Don’t ‘Unite The Right,’ Kick Those Big Government Alt-Right Trolls Out

The term had already been on the lips of the media, but the recent Unite The Right rally in Charlottesville, Virginia, made alt-right a household name for the first time.

The country was treated to a multi-day spectacle that included a tiki-torch version of a cross-burning, multiple violent altercations caused by ANTIFA (a left-wing coalition of anti-fascist activists), and an act of political terrorism carried out by vehicle.

While alt-right members walked hand-in-hand with modern-day Nazis through the streets, their national leaders denied similarities and professed a desire to join mainstream conservatism and/or libertarianism.

Such a proposal is unacceptable for anyone who actually believes in small government principles.

In addition to their associations with racists, those who make up the alt-right believe in a variety of statist positions that set them apart from supporters of limited government and free markets.

First and foremost, members of the alt-right are economic nationalists. Here’s a brief explainer on the idea from a previous article about the purported merits of buying American:

Economic nationalists would have us believe that saving money by purchasing cheap goods is bad because such money should go to American workers. They’re engaging in the same sort of protectionism that special interests employ. Small groups of workers, such as those that manufacture shoes, will be hurt by Vietnamese manufacturing. But the value of the jobs of 50,000 workers pale in comparison to the value of millions of consumers saving billions of dollars.

These nationalist-protectionists would also have us believe that it’s best for a country to produce all of its own products and export a trade surplus. That’s the thinking of mercantilism, which held mankind’s economic progress back for centuries. Few today would yearn for economic nationalism if they understood that it flows from imperialism and nationally-chartered monopolies.

In addition to their anti-free market beliefs, those who consider themselves alt-right are known for their extreme stances on immigration. Whereas a plurality of Americans would like to maintain current levels of immigration, they seek a dramatic reduction if not complete halt. Instead of making our immigration process smoother they would restrict the free movement of labor and enact punitive measures on businesses that benefit from it. Believers in the free market know better than to support government quotas:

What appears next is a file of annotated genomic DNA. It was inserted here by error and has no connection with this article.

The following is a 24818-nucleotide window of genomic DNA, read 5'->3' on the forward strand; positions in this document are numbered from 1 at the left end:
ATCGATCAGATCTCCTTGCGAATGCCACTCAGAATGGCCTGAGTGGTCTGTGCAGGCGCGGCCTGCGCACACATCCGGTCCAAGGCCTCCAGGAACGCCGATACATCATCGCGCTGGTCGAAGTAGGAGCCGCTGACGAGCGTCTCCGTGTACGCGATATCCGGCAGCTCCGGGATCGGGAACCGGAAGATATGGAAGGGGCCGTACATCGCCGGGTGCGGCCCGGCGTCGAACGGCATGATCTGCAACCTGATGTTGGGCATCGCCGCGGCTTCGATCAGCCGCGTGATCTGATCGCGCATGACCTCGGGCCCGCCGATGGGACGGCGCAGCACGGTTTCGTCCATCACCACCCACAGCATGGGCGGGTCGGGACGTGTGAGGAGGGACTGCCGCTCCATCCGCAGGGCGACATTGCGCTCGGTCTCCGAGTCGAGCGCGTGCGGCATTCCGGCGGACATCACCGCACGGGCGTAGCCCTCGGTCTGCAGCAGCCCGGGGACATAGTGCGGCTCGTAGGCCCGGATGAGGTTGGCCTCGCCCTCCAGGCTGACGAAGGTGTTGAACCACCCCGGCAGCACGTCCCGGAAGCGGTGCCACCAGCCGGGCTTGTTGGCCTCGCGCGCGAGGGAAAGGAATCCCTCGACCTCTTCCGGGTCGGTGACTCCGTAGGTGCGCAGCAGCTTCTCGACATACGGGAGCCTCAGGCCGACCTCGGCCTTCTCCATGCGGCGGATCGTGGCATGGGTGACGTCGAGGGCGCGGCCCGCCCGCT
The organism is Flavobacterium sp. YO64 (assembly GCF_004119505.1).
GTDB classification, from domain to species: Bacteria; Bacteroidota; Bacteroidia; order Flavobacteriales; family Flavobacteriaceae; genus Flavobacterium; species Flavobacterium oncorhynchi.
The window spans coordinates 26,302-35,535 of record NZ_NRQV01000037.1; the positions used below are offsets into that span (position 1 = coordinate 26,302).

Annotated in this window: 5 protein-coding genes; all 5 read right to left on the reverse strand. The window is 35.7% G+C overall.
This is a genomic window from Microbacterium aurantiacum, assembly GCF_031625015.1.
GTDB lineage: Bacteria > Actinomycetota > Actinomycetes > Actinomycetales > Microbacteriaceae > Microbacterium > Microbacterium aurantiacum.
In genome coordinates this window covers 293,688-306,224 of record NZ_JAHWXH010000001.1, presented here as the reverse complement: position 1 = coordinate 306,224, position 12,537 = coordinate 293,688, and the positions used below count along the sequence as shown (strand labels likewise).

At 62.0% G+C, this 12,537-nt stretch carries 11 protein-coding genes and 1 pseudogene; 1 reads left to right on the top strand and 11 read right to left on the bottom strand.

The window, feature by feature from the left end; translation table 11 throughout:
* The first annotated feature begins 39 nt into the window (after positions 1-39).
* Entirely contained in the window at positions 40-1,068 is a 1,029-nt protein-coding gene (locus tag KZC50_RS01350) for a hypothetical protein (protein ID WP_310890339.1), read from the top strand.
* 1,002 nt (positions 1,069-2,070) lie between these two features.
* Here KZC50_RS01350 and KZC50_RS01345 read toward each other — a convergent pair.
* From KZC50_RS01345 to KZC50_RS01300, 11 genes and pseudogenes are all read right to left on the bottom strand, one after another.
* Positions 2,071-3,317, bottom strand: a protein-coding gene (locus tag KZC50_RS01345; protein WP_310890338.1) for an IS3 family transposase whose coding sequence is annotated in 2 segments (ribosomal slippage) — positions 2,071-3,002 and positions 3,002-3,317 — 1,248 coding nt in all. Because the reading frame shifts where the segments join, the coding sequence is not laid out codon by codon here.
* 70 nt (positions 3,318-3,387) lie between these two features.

No one disagrees that it’s desirable to attract skilled, English-speaking workers. We need to do that, obviously. But having Congress or Washington bureaucrats pick a number — in this case, an absurdly inadequate 140,000 – of how many immigrant workers U.S. employers can hire, and try to dictate what kind of workers those employers really need, is foolish.

Trump says it will “protect” American jobs. It won’t. It will ultimately cost American jobs, and American consumers will pay the price.

How about the novel idea of letting the marketplace decide how many immigrant workers we need, rather than politicians and bureaucrats…. Quotas and the free market simply cannot coexist. And claiming to curb “illegal” immigration by putting artificial caps in the way of families and the market is idiocy.

These two positions push the alt-right away from mainstream, free-market conservatism and libertarianism and towards statism. Their belief in an all-powerful government that restricts trade in goods and labor conflicts with everything free market supporters hold dear.

Such ideas are irreconcilable. One set of principles must prevail, and small government supporters must ensure that it is theirs that do. Conservatives and libertarians should kick these alt-right trolls out of the broader liberty movement once and for all.

(Photo of a Trump supporter holding up a sign reading “Deplorables and Alt-Right Unite” by Fibonacci Blue used with permission.)

JACK is a friend, who points out the hidden flaws to the unobvious argument. A pragmatic fictitious charter, JACK is prone to satire and may explore the realm of fake news in any given article. A fun and comedic writer whose purpose is to both enlighten and lighten the otherwise stressful discussion of politics and current events.

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